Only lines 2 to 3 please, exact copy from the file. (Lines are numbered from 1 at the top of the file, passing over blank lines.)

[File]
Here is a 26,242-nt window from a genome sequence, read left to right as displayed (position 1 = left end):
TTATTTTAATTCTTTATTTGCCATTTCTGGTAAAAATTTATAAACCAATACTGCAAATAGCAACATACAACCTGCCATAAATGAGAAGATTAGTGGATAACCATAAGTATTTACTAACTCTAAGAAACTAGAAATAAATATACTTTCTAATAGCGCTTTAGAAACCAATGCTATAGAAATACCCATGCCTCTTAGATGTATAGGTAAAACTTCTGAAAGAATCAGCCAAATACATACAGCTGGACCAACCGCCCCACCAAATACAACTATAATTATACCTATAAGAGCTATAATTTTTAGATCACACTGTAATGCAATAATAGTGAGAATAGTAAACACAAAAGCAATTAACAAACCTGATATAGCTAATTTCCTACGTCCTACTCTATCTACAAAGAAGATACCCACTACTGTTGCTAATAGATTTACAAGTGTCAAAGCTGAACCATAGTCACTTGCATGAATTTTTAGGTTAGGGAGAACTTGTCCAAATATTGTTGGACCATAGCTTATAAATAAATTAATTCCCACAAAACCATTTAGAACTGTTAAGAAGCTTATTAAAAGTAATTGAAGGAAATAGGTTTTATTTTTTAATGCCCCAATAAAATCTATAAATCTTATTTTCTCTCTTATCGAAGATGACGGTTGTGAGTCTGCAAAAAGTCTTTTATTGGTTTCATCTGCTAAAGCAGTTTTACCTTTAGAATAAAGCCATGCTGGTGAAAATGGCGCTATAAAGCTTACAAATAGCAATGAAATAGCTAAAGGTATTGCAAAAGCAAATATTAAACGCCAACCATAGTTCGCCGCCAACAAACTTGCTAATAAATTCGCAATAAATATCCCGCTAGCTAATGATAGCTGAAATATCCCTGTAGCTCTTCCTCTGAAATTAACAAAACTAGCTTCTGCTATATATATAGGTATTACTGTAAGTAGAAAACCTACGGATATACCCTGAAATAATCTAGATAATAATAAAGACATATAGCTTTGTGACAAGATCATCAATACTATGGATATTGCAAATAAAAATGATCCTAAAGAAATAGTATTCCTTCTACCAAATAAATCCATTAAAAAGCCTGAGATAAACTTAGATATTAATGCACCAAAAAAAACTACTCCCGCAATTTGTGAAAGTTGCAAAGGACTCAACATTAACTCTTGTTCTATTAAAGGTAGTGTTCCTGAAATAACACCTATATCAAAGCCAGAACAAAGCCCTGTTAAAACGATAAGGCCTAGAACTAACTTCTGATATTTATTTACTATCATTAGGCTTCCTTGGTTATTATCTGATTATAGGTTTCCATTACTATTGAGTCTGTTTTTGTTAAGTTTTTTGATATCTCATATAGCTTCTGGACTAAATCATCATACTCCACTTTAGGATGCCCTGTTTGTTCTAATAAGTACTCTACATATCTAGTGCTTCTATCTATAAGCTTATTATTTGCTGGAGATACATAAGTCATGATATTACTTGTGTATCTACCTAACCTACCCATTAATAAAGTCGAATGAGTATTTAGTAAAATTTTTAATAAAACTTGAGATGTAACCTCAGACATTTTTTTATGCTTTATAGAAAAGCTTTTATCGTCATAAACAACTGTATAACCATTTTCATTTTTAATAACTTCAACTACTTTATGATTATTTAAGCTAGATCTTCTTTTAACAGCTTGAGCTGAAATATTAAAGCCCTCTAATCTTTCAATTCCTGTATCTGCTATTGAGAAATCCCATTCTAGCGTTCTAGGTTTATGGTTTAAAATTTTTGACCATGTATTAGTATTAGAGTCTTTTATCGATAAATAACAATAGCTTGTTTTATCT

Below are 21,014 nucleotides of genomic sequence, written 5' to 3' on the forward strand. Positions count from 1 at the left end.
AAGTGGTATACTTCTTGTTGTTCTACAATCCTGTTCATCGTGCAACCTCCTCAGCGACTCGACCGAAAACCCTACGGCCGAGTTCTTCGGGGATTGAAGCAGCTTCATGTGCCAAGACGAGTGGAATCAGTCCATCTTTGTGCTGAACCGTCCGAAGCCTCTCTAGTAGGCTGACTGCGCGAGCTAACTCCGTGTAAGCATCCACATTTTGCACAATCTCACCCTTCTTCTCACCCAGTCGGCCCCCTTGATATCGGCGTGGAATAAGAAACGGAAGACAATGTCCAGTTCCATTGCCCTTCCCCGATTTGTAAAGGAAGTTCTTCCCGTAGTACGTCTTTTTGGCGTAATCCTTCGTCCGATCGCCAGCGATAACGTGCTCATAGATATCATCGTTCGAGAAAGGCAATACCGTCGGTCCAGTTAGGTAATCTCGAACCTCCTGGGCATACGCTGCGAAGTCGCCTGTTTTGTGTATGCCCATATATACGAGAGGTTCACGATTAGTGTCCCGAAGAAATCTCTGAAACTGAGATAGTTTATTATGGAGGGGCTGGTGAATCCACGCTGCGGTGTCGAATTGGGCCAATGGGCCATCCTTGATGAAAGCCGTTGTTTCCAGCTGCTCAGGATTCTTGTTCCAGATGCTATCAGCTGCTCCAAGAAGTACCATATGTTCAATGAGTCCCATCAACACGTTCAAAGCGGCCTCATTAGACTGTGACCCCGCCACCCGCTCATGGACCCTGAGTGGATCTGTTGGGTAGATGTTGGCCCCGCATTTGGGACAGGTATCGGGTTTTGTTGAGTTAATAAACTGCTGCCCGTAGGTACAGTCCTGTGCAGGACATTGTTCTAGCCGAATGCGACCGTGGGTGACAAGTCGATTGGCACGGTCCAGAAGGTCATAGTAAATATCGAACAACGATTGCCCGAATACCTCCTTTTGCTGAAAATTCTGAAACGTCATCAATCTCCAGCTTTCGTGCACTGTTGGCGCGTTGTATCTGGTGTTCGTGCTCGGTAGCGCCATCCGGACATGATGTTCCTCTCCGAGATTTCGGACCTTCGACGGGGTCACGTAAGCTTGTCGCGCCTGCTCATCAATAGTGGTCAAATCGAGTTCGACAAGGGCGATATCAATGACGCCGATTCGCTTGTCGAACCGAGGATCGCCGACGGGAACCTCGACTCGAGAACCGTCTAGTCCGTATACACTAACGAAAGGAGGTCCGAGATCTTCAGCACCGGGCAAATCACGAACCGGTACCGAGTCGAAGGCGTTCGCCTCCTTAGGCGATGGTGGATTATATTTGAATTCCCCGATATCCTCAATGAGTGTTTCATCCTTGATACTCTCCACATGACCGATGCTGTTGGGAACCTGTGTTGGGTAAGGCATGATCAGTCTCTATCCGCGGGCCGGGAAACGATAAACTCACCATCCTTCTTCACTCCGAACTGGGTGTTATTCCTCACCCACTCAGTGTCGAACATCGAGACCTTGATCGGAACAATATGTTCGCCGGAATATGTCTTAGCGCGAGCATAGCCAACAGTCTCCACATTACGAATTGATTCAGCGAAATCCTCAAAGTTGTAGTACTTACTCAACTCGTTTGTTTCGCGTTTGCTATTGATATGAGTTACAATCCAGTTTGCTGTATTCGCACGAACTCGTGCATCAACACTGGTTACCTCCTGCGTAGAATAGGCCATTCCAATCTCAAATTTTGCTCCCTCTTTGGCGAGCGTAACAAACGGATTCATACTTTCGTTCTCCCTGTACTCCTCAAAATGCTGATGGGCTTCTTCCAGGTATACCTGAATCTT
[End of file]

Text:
TTATTTTAATTCTTTATTTGCCATTTCTGGTAAAAATTTATAAACCAATACTGCAAATAGCAACATACAACCTGCCATAAATGAGAAGATTAGTGGATAACCATAAGTATTTACTAACTCTAAGAAACTAGAAATAAATATACTTTCTAATAGCGCTTTAGAAACCAATGCTATAGAAATACCCATGCCTCTTAGATGTATAGGTAAAACTTCTGAAAGAATCAGCCAAATACATACAGCTGGACCAACCGCCCCACCAAATACAACTATAATTATACCTATAAGAGCTATAATTTTTAGATCACACTGTAATGCAATAATAGTGAGAATAGTAAACACAAAAGCAATTAACAAACCTGATATAGCTAATTTCCTACGTCCTACTCTATCTACAAAGAAGATACCCACTACTGTTGCTAATAGATTTACAAGTGTCAAAGCTGAACCATAGTCACTTGCATGAATTTTTAGGTTAGGGAGAACTTGTCCAAATATTGTTGGACCATAGCTTATAAATAAATTAATTCCCACAAAACCATTTAGAACTGTTAAGAAGCTTATTAAAAGTAATTGAAGGAAATAGGTTTTATTTTTTAATGCCCCAATAAAATCTATAAATCTTATTTTCTCTCTTATCGAAGATGACGGTTGTGAGTCTGCAAAAAGTCTTTTATTGGTTTCATCTGCTAAAGCAGTTTTACCTTTAGAATAAAGCCATGCTGGTGAAAATGGCGCTATAAAGCTTACAAATAGCAATGAAATAGCTAAAGGTATTGCAAAAGCAAATATTAAACGCCAACCATAGTTCGCCGCCAACAAACTTGCTAATAAATTCGCAATAAATATCCCGCTAGCTAATGATAGCTGAAATATCCCTGTAGCTCTTCCTCTGAAATTAACAAAACTAGCTTCTGCTATATATATAGGTATTACTGTAAGTAGAAAACCTACGGATATACCCTGAAATAATCTAGATAATAATAAAGACATATAGCTTTGTGACAAGATCATCAATACTATGGATATTGCAAATAAAAATGATCCTAAAGAAATAGTATTCCTTCTACCAAATAAATCCATTAAAAAGCCTGAGATAAACTTAGATATTAATGCACCAAAAAAAACTACTCCCGCAATTTGTGAAAGTTGCAAAGGACTCAACATTAACTCTTGTTCTATTAAAGGTAGTGTTCCTGAAATAACACCTATATCAAAGCCAGAACAAAGCCCTGTTAAAACGATAAGGCCTAGAACTAACTTCTGATATTTATTTACTATCATTAGGCTTCCTTGGTTATTATCTGATTATAGGTTTCCATTACTATTGAGTCTGTTTTTGTTAAGTTTTTTGATATCTCATATAGCTTCTGGACTAAATCATCATACTCCACTTTAGGATGCCCTGTTTGTTCTAATAAGTACTCTACATATCTAGTGCTTCTATCTATAAGCTTATTATTTGCTGGAGATACATAAGTCATGATATTACTTGTGTATCTACCTAACCTACCCATTAATAAAGTCGAATGAGTATTTAGTAAAATTTTTAATAAAACTTGAGATGTAACCTCAGACATTTTTTTATGCTTTATAGAAAAGCTTTTATCGTCATAAACAACTGTATAACCATTTTCATTTTTAATAACTTCAACTACTTTATGATTATTTAAGCTAGATCTTCTTTTAACAGCTTGAGCTGAAATATTAAAGCCCTCTAATCTTTCAATTCCTGTATCTGCTATTGAGAAATCCCATTCTAGCGTTCTAGGTTTATGGTTTAAAATTTTTGACCATGTATTAGTATTAGAGTCTTTTATCGATAAATAACAATAGCTTGTTTTATCT

Below are 21,014 nucleotides of genomic sequence, written 5' to 3' on the forward strand. Positions count from 1 at the left end.